I have been watching Tamil Movies from a very small age. Over the years, only a few movies have surprised me with their twists in the climax, for instance Puriyatha Pudhir is one such movie. But almost 95% of the movies are predictable. For me it’s all about whether the movie sustains the interests of the audience over that 2-3 hours of running time.

Mynaa Review at Sylvianism

Mynaa is predictably sweet. Set in the beautiful landscapes of mountains near Theni, it’s a tragic love story of two childhood sweethearts. Suruli (Vidharth) as a young boy escorts Mynaa and her mother Kuruvamma to his small village when they are stranded in the streets. Suruli and Mynaa ( Amala Paul) grow up with mutual extreme affection on each other. Mynaa’s mother tries to arrange her marriage with another guy and Suruli gets in to a brawl with her mother. When he is in police custody for 15 days, Kuruvamma tries to finish off Mynaa’s marriage. Suruli escapes from the prison to stop the marriage. Bhaskar, the Jailor ( Sethu) and Ramaiyaa, the constable ( Thambi Ramaiyaa) go in search of Suruli to bring back him to custody by the next day night. Due to the problems that follow, Suruli, Bhaskar, Ramaiyaa tagged along with Mynaa embark a journey in the treacherous mountains to come back to Theni. The Movie moves on to a tragic predictable twist.

The beauty of the movie is the deft screenplay by director Prabu Solomon, who has cleverly sustained the pace of the movie except for a few unwanted song sequences. The actors are fresh and wonderfully cast. The locations are breath taking and a special kudos to the cinematographer Sukumar for his wonderful work. Vidharth from Koothupattarai makes a mark in the final scene although his expressions were too repetitive at times. Amala Paul steals your heart with her innocence but Thambi Ramaiyaa and Sethu are the revelations of the movie. For the past few years, you have seen Thambi Ramaiyaa as a stray comedian, but here he just dazzles with his varied expressions and dialogue deliveries. Sethu on the other hand is subtle and that speaks for his final act. Even the small characters like Manroadu Mahadevan ( his oneliners are hilarious) and Mayi (Sevvalai as Suruli’s Father) make a mark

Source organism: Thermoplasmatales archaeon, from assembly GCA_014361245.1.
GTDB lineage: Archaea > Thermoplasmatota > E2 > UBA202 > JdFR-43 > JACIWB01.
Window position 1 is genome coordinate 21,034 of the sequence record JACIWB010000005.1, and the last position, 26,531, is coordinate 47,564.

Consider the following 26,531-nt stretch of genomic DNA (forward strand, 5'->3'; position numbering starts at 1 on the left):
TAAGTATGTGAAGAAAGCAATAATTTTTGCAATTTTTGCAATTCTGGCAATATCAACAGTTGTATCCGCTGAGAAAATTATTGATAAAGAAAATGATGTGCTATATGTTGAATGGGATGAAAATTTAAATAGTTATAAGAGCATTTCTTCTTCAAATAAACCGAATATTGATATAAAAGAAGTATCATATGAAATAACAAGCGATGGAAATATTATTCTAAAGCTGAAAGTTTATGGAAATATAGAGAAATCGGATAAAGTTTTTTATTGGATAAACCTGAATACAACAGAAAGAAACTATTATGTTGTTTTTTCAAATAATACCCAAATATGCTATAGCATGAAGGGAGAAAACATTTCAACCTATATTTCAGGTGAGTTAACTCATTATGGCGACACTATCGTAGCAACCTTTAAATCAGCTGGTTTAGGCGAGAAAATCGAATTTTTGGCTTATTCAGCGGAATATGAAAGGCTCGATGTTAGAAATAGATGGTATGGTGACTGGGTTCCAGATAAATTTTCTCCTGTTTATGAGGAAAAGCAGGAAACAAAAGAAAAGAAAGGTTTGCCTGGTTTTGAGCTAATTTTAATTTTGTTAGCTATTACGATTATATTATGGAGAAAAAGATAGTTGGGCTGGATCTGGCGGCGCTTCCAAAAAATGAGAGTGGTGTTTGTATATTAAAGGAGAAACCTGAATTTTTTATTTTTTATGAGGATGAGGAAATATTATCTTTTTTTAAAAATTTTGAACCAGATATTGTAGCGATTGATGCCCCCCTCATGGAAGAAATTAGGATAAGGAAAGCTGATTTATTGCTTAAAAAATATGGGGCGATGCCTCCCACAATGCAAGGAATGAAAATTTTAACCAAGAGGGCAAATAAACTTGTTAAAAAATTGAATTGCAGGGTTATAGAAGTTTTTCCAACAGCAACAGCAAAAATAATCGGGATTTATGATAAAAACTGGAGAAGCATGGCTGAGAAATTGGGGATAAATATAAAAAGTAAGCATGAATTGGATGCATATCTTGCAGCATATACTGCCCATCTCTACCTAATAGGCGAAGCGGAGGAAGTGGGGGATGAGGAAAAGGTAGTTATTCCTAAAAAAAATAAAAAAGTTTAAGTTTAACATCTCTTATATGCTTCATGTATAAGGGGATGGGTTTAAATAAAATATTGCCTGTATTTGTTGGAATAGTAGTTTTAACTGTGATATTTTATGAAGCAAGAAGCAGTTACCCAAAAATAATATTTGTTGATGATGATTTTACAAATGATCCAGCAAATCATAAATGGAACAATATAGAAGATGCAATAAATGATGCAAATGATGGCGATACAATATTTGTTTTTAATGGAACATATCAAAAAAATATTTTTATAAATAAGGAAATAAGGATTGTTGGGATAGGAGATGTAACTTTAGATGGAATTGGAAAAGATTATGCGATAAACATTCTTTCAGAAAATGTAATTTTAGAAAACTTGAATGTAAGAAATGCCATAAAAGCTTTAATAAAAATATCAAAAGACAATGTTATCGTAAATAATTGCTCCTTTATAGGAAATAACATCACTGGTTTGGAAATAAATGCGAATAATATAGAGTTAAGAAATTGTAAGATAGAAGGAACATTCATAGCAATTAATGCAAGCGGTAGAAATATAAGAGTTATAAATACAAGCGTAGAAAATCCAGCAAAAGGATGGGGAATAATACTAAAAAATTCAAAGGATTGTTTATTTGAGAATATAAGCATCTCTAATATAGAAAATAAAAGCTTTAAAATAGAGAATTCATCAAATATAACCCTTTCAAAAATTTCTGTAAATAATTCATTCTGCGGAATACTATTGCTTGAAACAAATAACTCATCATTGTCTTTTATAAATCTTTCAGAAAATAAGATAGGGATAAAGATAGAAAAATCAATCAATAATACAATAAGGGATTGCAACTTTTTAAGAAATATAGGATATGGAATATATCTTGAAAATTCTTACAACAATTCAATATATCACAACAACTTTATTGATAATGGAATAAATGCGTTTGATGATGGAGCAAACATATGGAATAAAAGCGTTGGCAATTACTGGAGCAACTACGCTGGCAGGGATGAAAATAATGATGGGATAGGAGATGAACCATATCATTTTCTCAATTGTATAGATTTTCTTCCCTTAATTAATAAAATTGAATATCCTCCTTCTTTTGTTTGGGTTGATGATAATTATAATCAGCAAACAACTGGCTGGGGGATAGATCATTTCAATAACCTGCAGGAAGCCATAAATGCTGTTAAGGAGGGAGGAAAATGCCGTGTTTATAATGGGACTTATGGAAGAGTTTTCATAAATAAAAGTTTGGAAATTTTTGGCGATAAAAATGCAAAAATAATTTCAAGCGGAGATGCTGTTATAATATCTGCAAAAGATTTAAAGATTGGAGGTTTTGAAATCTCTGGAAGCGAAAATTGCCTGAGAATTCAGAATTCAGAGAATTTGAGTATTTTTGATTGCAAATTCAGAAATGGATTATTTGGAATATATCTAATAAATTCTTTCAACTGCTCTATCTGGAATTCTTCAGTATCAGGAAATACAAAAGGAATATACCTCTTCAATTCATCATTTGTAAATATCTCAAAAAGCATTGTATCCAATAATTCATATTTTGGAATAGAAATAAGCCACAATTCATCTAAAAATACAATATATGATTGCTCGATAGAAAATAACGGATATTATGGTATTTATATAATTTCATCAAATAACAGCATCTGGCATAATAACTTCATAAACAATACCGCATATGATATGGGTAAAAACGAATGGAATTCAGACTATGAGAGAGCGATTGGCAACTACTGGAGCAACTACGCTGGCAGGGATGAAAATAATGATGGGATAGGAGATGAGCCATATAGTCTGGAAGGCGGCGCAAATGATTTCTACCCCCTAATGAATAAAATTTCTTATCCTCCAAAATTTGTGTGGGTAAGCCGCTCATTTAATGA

Mynaa review at Sylvianism

Pic Courtesy : Behindwoods

Two songs especially Mynaa Mynaa speaks for D.Imman’s composing talent while his background score fizzles out. The unwanted song sequences act as brakes to the movie’s pace. Prabu Solomon has always experimented with his themes (Kokki, Lee, Ladam for instance) but the experiment in Mynaa is not with the plot but the characterizations. You can’t deny the fact that the movie has shades of Paruthiveeran but conceptualization of certain scenes are extraordinary. The first kiss ( only kiss) scene and the nail sequence are romantically divine whereas the Bus incident sequence is thrilling. Prabu’s approach to the movie has elevated to unimaginable levels but could have done without the forced tragic climax. Sudden jump of events is not well handled and may be the success of the recent tragic love stories fueled the decision of the director.

Yes, tragedies are classics but sometimes even the happy union can become a classic. Personally I would have been happy, if they lived happily ever after. I loved their love story

A 3 out of 5. The only movie that can be enjoyed in the Diwali releases

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Posted by Sylvian

Marketing Analyst by profession, a quizzer by passion, a blogger by choice, a poet by chance, a non-conformist by gene and a rebel by birth

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